Trudeau promises $130M in COVID-19 aid for vulnerable northern communities

Trudeau promises $130M in COVID-19 aid for vulnerable northern communities

OTTAWA — Northern leaders and businesses are saying $130 million from Ottawa to shore up supply chains and health care during the COVID-19 pandemic can’t come soon enough.

Nunavut Premier Joe Savikataaq said his territory made its first call for help in mid-March.

“Four weeks is a long time to wait,” he said.

On Tuesday, Ottawa announced $73 million is to go to territorial governments for health and social services. Of that, roughly $18 million is for Yukon, $20 million for the Northwest Territories and $18 million for Nunavut.

Nunavut and the N.W.T. are to receive extra cash for temporary structures to help people self-isolate.

Businesses with needs that aren’t met by federal emergency aid such as the wage subsidy program are to receive a total of $15 million.

Northern air carriers are to get $17.3 million to help maintain supplies of food, medicine and other essential goods. Another $25 million is for Nutrition North to subsidize food costs.

Northern Affairs Minister Dan Vandal said the money is on its way.

“It’s going to go out near immediately,” he said. “Days.”

Savikataaq said Nunavut, which has no confirmed COVID-19 cases, will spend the money on personal protective equipment. It will also help pay quarantine costs for Nunavummiut stranded in the south — 230 people were finally able to return home on the weekend.

Nunavut still has no testing equipment and has to wait weeks for results, he said.

“If you do get a case in a community, then that would just not be adequate.”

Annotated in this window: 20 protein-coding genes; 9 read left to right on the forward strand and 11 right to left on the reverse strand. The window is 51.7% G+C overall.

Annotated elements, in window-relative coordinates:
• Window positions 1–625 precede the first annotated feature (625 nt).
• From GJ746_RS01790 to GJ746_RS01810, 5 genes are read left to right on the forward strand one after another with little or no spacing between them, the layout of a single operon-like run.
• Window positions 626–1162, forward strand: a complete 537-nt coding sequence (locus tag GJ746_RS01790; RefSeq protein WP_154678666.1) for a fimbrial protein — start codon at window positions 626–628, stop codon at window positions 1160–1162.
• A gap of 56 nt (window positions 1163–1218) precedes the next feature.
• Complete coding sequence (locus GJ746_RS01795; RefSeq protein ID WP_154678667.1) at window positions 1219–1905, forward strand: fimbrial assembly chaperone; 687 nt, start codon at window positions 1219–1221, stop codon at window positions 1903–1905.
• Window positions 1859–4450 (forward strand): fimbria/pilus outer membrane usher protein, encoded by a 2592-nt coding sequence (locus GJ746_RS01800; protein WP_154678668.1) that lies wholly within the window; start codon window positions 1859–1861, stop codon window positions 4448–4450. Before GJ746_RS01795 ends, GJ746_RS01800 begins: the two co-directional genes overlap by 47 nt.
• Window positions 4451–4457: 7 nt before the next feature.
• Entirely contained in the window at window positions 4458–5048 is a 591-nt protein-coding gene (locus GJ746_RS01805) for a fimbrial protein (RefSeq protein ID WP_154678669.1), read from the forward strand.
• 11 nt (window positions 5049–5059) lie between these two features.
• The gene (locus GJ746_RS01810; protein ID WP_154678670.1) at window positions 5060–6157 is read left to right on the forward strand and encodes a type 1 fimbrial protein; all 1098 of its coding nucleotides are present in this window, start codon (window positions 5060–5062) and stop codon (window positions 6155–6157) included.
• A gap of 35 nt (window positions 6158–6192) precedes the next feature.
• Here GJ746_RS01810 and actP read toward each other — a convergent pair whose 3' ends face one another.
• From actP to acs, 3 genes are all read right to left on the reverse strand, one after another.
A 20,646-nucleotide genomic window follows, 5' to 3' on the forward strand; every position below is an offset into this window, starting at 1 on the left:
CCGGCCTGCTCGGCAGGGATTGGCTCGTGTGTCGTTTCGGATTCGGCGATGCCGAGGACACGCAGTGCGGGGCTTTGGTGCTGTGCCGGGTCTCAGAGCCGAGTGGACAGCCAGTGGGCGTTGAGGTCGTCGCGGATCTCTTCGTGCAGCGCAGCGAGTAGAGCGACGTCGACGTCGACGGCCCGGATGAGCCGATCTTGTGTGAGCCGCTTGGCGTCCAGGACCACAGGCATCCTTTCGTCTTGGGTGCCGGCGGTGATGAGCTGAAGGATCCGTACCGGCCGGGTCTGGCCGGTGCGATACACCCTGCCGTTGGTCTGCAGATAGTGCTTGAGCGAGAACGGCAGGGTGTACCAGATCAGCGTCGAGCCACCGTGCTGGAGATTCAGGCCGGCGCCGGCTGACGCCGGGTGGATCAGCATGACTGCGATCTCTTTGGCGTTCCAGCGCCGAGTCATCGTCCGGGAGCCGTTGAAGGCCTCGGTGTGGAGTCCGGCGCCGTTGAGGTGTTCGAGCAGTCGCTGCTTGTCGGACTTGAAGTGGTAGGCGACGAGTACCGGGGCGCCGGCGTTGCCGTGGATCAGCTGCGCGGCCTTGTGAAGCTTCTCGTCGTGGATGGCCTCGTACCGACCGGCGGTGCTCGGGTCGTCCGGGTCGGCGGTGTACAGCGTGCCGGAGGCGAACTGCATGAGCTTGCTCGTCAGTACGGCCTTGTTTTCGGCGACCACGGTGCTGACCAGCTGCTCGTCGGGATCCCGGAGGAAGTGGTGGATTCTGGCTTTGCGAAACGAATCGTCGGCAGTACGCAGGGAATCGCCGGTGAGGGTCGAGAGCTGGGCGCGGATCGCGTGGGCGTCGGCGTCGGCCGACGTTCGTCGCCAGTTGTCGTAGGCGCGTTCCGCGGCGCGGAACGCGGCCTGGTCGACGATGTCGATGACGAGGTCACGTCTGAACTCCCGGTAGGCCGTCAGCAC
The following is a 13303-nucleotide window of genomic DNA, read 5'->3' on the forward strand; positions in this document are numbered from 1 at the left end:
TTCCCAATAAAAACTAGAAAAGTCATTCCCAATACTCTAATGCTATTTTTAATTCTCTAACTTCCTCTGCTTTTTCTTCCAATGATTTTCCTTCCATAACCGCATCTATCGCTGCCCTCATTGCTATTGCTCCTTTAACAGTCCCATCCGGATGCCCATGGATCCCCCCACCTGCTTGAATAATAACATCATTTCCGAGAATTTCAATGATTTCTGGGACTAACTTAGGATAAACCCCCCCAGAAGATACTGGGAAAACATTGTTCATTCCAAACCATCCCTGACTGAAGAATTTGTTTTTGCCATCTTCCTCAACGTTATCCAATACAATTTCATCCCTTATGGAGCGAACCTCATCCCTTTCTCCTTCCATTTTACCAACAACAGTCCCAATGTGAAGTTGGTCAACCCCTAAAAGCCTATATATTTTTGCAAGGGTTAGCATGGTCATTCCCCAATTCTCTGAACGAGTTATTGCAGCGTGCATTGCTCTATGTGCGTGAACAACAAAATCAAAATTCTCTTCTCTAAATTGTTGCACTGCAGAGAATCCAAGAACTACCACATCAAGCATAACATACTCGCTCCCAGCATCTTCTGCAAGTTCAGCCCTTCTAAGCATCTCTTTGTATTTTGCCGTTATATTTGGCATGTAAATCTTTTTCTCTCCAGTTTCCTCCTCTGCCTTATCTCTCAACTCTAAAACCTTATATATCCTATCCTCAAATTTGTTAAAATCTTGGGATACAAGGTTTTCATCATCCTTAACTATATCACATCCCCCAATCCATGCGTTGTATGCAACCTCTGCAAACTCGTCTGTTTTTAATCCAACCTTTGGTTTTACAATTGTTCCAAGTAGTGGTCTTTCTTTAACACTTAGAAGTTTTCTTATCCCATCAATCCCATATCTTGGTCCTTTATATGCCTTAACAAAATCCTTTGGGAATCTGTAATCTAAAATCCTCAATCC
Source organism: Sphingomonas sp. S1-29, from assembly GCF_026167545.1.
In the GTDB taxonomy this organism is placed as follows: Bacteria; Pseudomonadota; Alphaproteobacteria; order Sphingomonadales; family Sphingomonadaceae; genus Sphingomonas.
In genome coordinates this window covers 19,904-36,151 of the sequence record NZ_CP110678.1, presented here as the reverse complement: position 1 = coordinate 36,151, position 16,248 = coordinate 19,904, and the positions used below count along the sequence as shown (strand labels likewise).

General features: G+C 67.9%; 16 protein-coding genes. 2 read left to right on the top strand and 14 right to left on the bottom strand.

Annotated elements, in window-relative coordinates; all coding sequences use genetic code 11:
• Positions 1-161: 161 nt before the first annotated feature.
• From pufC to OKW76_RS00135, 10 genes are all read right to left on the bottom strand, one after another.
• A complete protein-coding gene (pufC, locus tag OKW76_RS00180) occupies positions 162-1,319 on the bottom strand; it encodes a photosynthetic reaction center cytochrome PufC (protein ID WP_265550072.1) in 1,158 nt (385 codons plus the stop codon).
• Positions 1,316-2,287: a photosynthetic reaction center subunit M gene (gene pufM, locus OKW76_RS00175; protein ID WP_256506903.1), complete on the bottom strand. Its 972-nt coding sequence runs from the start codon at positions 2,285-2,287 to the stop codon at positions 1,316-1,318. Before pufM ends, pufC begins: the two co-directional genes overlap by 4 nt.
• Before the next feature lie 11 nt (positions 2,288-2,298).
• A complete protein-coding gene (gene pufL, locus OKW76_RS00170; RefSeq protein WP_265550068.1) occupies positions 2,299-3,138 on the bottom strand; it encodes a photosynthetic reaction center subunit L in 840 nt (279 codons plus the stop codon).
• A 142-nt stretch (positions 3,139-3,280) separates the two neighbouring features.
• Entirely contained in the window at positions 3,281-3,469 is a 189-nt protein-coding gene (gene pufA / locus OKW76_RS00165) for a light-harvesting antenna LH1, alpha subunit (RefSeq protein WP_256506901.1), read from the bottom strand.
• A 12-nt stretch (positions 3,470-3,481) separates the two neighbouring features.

Northwest Territories Premier Caroline Cochrane said her territory will use part of the money to set up virtual health care, so people can consult professionals without having to travel.

“There’s less demand on the health centres, less visits, less chances for transmission of COVID-19,” she said.

The N.W.T. will also buy protective equipment and improve its testing capacity, she said.

“Having a package to help with the issues specific to the North is a really good sign the federal government is willing to recognize the needs of our residents,” Cochrane said.

She pointed out that ice roads are beginning to melt and the support to air carriers will help keep supplies heading North.

Getting the money out quickly is crucial, said Kirt Ejeesiak of the Inuit Business Council.

“For us in the North, we don’t have the luxury of having a huge selection of businesses that do the same thing. We need to keep those businesses running.”

Last week, Ejeesiak’s group said it needed forgivable loans, zero-interest lines of credit and fewer restrictions on the wage subsidy program.

Vandal said the $15 million announced Tuesday doesn’t have to be repaid.

“(The business money) is to help them stay afloat and it’s non-repayable.”

Yukon Premier Sandy Silver said the funding addresses specific concerns from his government.

“Today’s announcement of further supports for the territories is appreciated. Aspects of this announcement are in direct response to requests we have made,” he said in a statement.

Vandal said the health-care money comes with few strings and is designed to let the territories decide where to spend it. He said future funding announcements are likely.

“I’m not under any delusion that this is going to be the end of it.”

That’s good, said Savikataaq, who noted Nunavut had asked for $42 million.

Northern air carrier Canadian North said it was still evaluating the funding.

“This is an encouraging recognition of the essential service we provide and follows our efforts over the last month to have the government take note of our unique role,” spokesman Dan Valin said in an email.

Northern communities, because of their remoteness, are considered the most vulnerable if COVID-19 begins to spread to them.

“We don’t have the resources to deal with it if we get an outbreak in the communities,” Savikataaq said. “It would be hard to isolate people.”

So far, there have been eight confirmed cases in Yukon and five in the Northwest Territories.

This report by The Canadian Press was first published April 14, 2020

— By Bob Weber in Edmonton. Follow @row1960 on Twitter

The Canadian Press


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